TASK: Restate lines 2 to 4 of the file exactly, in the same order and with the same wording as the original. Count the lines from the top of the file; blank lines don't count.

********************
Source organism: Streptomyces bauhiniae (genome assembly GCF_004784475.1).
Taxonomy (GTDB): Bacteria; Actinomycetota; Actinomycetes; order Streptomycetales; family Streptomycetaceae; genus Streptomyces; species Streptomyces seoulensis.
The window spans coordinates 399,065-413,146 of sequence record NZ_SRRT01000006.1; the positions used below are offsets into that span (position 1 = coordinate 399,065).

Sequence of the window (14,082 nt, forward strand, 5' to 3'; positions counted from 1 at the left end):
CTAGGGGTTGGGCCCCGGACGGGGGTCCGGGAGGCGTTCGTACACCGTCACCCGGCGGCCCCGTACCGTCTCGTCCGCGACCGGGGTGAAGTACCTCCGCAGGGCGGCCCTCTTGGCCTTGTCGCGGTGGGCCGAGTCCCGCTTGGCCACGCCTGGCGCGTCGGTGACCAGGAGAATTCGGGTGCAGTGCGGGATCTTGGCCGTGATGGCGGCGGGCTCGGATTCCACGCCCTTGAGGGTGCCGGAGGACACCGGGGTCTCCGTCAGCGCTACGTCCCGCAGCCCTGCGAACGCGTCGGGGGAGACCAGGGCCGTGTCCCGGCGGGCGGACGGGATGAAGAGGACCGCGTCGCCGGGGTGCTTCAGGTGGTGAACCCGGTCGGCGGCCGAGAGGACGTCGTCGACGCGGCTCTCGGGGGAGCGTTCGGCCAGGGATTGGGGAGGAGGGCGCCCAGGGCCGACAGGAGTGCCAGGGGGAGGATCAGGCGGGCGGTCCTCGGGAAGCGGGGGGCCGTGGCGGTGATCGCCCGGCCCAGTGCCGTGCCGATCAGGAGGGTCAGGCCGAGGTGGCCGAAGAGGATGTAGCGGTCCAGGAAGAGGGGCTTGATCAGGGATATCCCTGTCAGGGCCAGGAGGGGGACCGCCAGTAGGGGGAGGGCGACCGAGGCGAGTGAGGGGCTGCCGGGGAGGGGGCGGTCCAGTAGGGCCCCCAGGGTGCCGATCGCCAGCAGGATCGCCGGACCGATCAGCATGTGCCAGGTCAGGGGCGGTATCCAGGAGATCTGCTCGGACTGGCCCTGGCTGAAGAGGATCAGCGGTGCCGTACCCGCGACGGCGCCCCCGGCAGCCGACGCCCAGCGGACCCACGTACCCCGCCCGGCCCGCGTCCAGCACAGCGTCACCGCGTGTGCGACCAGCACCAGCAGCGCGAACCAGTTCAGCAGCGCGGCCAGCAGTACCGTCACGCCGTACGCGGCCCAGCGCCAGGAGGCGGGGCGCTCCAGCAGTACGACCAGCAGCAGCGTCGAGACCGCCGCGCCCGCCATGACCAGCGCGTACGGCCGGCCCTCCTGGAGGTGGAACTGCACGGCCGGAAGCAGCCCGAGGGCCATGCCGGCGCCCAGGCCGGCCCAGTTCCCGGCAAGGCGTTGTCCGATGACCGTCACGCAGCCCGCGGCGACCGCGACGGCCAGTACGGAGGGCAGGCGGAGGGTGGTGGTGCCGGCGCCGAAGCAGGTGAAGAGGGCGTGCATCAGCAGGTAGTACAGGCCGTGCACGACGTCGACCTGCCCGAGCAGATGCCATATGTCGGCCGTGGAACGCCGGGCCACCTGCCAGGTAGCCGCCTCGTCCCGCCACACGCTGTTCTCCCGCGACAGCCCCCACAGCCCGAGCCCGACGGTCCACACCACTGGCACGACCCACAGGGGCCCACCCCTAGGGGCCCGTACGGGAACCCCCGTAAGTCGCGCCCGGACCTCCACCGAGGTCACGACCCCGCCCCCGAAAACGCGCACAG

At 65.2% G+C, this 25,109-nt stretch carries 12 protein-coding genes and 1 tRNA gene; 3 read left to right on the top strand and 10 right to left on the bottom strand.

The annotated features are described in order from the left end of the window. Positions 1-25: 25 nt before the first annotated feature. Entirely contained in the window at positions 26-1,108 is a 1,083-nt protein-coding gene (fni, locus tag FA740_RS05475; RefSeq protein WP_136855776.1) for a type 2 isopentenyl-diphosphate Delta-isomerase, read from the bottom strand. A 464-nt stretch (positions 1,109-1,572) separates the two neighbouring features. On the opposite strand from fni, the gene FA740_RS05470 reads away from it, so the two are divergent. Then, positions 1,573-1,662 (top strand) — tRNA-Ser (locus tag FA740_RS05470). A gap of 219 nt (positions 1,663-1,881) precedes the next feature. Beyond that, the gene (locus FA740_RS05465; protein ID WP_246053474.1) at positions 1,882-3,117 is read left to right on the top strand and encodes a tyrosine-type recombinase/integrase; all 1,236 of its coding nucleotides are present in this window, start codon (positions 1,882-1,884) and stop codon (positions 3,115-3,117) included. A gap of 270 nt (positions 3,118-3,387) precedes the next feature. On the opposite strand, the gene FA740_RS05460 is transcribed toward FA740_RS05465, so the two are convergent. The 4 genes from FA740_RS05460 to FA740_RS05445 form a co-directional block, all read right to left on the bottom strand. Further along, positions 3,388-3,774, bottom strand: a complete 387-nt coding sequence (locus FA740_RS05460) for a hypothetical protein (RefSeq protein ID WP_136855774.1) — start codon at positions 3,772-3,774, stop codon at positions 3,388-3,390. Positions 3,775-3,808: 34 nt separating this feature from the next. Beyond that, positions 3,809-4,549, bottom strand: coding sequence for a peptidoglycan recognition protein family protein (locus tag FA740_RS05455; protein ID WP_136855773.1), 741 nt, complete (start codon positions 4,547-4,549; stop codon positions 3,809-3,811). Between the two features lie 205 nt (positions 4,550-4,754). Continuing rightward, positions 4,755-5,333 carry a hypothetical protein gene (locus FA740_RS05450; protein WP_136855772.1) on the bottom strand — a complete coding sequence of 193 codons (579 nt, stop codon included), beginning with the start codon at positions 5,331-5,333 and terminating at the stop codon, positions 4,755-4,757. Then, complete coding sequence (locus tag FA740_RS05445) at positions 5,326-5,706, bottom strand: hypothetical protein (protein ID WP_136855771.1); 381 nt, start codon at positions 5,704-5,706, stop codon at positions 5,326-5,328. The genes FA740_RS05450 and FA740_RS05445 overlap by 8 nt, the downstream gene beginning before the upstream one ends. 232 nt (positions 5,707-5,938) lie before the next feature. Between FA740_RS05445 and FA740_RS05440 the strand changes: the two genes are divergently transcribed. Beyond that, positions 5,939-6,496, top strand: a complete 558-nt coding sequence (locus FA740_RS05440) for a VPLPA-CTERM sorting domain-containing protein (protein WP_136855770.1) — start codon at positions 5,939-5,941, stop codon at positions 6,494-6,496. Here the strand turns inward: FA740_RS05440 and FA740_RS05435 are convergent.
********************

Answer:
Taxonomy (GTDB): Bacteria; Actinomycetota; Actinomycetes; order Streptomycetales; family Streptomycetaceae; genus Streptomyces; species Streptomyces seoulensis.
The window spans coordinates 399,065-413,146 of sequence record NZ_SRRT01000006.1; the positions used below are offsets into that span (position 1 = coordinate 399,065).

Sequence of the window (14,082 nt, forward strand, 5' to 3'; positions counted from 1 at the left end):